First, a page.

We also spoke about Parisian kitchens – specifically about how incredibly tiny they are that it’s amazing how Parisians get any cooking done at all (hello, Picard!) and how the only thing they ever bake at home is a yoghurt cake.

I made the gnocchi when I was living in my apartment in the 19th in Paris. It was the biggest kitchen I’d had during my time in Paris, but not big enough to make gnocchi. I created extra space by shutting the top of my cooker to roll out the dough, while the top of my tiny refrigerators doubled as a second counter to collect the shaped gnocchi.

As for the gnocchi, whenever I make it, I am reminded that I need to do so more often. There’s no denying it’s a bit of work, but that’s the fun of it. Boil or steam potatoes, pass them through the food mill (or mash it as a substitute), knead it with a bit of flour and eggs, then roll it out into thin sausages and cut them up. And then, press them on the tines of a fork to get those ridges for holding the sauce. Just set aside an hour for yourself, clear up some counter space and get going. Have this music play in the background. My future gnocchi-making plans include: spinach and ricotta gnocchi, walnut gnocchi and semolina gnocchi.

Here’s the gnocchi recipe. And here’s the tomato sauce recipe. Make the gnocchi, toss with tomato sauce and shave lots of Parmigiano Reggiano or Pecorino Romano.


Zürich Oerlikon Market

January 28, 2015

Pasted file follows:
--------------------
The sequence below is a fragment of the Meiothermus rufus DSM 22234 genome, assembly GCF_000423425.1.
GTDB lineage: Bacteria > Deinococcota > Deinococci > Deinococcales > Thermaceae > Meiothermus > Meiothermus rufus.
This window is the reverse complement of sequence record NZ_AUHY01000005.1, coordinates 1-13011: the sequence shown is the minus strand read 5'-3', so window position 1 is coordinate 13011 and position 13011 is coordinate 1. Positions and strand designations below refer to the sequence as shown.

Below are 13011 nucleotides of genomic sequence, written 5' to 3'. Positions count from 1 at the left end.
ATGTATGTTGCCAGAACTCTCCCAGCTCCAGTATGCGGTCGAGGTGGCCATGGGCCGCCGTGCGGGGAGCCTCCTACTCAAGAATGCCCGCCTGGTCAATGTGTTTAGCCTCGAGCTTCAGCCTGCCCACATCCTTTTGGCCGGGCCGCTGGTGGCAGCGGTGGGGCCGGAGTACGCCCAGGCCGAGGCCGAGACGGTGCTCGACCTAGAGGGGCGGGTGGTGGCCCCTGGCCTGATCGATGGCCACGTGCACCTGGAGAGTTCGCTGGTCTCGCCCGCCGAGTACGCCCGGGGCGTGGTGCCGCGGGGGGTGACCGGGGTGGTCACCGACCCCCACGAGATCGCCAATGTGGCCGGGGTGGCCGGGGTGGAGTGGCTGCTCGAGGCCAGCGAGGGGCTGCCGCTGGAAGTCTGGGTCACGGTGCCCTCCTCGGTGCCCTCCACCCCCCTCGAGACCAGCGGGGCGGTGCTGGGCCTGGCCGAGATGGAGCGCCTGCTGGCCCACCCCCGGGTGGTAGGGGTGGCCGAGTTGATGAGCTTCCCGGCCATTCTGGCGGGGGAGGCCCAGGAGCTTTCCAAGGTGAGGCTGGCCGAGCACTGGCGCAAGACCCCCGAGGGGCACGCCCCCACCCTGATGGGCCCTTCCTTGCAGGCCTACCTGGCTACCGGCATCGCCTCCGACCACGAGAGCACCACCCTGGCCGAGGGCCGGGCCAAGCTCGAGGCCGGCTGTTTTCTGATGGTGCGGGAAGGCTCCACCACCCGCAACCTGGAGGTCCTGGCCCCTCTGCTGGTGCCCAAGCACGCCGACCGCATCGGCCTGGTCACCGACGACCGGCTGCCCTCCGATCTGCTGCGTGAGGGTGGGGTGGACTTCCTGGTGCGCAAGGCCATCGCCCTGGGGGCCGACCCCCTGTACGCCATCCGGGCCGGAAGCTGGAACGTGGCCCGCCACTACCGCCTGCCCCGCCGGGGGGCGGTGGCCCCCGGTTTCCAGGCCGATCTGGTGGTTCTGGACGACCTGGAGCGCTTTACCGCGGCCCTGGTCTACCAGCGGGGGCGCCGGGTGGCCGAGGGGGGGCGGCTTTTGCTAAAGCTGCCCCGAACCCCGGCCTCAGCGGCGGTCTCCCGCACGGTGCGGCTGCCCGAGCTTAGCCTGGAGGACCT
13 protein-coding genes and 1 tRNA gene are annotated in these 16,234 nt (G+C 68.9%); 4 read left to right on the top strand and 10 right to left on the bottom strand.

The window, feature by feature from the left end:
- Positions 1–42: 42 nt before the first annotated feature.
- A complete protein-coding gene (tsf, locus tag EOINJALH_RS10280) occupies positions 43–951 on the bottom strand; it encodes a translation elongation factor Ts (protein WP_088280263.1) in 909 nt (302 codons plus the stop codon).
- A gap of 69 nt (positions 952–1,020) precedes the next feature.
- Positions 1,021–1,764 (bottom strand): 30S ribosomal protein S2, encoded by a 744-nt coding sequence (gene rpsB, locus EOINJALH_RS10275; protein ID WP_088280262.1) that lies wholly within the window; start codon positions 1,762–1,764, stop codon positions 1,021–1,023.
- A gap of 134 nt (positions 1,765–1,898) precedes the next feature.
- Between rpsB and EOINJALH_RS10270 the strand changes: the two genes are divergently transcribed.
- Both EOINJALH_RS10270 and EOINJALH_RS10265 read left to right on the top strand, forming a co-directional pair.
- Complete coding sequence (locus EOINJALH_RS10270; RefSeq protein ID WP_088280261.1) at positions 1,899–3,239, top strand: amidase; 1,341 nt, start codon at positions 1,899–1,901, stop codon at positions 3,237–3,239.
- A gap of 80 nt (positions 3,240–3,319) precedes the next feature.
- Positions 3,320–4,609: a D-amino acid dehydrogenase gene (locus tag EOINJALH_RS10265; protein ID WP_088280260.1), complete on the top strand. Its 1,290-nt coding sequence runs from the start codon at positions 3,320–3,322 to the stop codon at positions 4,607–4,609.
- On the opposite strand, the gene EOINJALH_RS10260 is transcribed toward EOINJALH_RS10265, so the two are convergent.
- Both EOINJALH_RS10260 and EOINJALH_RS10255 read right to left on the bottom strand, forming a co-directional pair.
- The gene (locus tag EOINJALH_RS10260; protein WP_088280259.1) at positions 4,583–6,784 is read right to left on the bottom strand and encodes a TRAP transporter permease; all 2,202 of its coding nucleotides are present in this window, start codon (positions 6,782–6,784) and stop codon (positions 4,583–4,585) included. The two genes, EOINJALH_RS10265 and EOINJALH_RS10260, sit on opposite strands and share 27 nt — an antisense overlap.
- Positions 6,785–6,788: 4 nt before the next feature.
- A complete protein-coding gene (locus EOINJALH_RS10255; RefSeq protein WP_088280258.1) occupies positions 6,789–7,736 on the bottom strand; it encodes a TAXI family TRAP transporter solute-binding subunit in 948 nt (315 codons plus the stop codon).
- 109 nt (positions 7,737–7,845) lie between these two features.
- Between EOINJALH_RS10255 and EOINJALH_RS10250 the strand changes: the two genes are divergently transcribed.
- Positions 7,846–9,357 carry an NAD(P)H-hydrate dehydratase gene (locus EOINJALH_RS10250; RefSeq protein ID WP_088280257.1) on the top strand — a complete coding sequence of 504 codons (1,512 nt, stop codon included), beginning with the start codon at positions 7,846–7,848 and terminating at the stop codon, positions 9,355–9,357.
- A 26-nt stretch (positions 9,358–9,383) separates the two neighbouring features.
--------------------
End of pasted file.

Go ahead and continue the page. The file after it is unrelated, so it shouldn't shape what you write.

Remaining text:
Zürich Oerlikon
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After a few days in Alsace, we spent a weekend in Zürich with our friends. As always, on my agenda was a fresh food market, and the Oerlikon Market was the perfect place to be on a Saturday morning.

The produce was of such good quality, the freshest I’d seen in a while and the florists made some of the the loveliest arrangements. I remember my chef at school once told us that the best apricots come from the Swiss valley, and a punnet from the market confirmed that.

We ambled through the market with a wedge of cheese to snack on and got ingredients for our bbq that night. Arjun bought me a sunflower the size of my face and I walked around all of Zürich with it.

Other markets in Zürich:
Bürkliplatz  Market (Tue, Fri) – Must follow Kerrin for her market updates!
Helvetiaplatz  Market (Tue, Fri)
Marktplatz Im Viadukt (Mon – Sat)


Chocolate Cake

January 26, 2015


I have a really good chocolate cake recipe on the blog, but this one’s a classic. The génoise forms the basis of this surprisingly simple cake. Making this reminded me that I don’t need to go searching for new-fangled recipes and methods when the classic génoise works like a dream.

A génoise is amongst the first things we learned at school, and something we were tested on. The list of ingredients for the cake is straightforward – something you’ll usually have around.

Some tips for making the perfect génoise:  [read more…]